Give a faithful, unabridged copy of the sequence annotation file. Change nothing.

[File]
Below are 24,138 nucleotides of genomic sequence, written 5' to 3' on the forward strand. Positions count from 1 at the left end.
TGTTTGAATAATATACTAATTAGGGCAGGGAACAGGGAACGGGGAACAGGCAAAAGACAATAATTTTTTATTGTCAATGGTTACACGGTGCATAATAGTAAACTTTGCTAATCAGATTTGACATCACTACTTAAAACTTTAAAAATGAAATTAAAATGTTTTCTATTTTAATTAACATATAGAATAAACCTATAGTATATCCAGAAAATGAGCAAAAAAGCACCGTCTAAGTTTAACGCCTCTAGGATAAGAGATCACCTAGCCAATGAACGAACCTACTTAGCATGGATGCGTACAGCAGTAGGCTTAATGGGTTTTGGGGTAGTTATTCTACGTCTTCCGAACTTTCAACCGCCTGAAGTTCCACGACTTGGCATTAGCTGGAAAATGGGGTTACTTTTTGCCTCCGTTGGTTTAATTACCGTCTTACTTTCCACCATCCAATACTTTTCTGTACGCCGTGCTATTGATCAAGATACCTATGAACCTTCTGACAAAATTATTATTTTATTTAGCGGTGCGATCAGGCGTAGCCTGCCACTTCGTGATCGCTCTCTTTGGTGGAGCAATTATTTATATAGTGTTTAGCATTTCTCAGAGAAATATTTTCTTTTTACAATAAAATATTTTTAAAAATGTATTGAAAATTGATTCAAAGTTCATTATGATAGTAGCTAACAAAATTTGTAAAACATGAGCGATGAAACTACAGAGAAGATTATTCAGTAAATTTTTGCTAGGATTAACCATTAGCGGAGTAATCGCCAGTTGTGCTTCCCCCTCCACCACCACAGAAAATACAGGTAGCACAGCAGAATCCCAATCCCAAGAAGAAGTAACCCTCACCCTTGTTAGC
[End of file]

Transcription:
Below are 24,138 nucleotides of genomic sequence, written 5' to 3' on the forward strand. Positions count from 1 at the left end.
TGTTTGAATAATATACTAATTAGGGCAGGGAACAGGGAACGGGGAACAGGCAAAAGACAATAATTTTTTATTGTCAATGGTTACACGGTGCATAATAGTAAACTTTGCTAATCAGATTTGACATCACTACTTAAAACTTTAAAAATGAAATTAAAATGTTTTCTATTTTAATTAACATATAGAATAAACCTATAGTATATCCAGAAAATGAGCAAAAAAGCACCGTCTAAGTTTAACGCCTCTAGGATAAGAGATCACCTAGCCAATGAACGAACCTACTTAGCATGGATGCGTACAGCAGTAGGCTTAATGGGTTTTGGGGTAGTTATTCTACGTCTTCCGAACTTTCAACCGCCTGAAGTTCCACGACTTGGCATTAGCTGGAAAATGGGGTTACTTTTTGCCTCCGTTGGTTTAATTACCGTCTTACTTTCCACCATCCAATACTTTTCTGTACGCCGTGCTATTGATCAAGATACCTATGAACCTTCTGACAAAATTATTATTTTATTTAGCGGTGCGATCAGGCGTAGCCTGCCACTTCGTGATCGCTCTCTTTGGTGGAGCAATTATTTATATAGTGTTTAGCATTTCTCAGAGAAATATTTTCTTTTTACAATAAAATATTTTTAAAAATGTATTGAAAATTGATTCAAAGTTCATTATGATAGTAGCTAACAAAATTTGTAAAACATGAGCGATGAAACTACAGAGAAGATTATTCAGTAAATTTTTGCTAGGATTAACCATTAGCGGAGTAATCGCCAGTTGTGCTTCCCCCTCCACCACCACAGAAAATACAGGTAGCACAGCAGAATCCCAATCCCAAGAAGAAGTAACCCTCACCCTTGTTAGC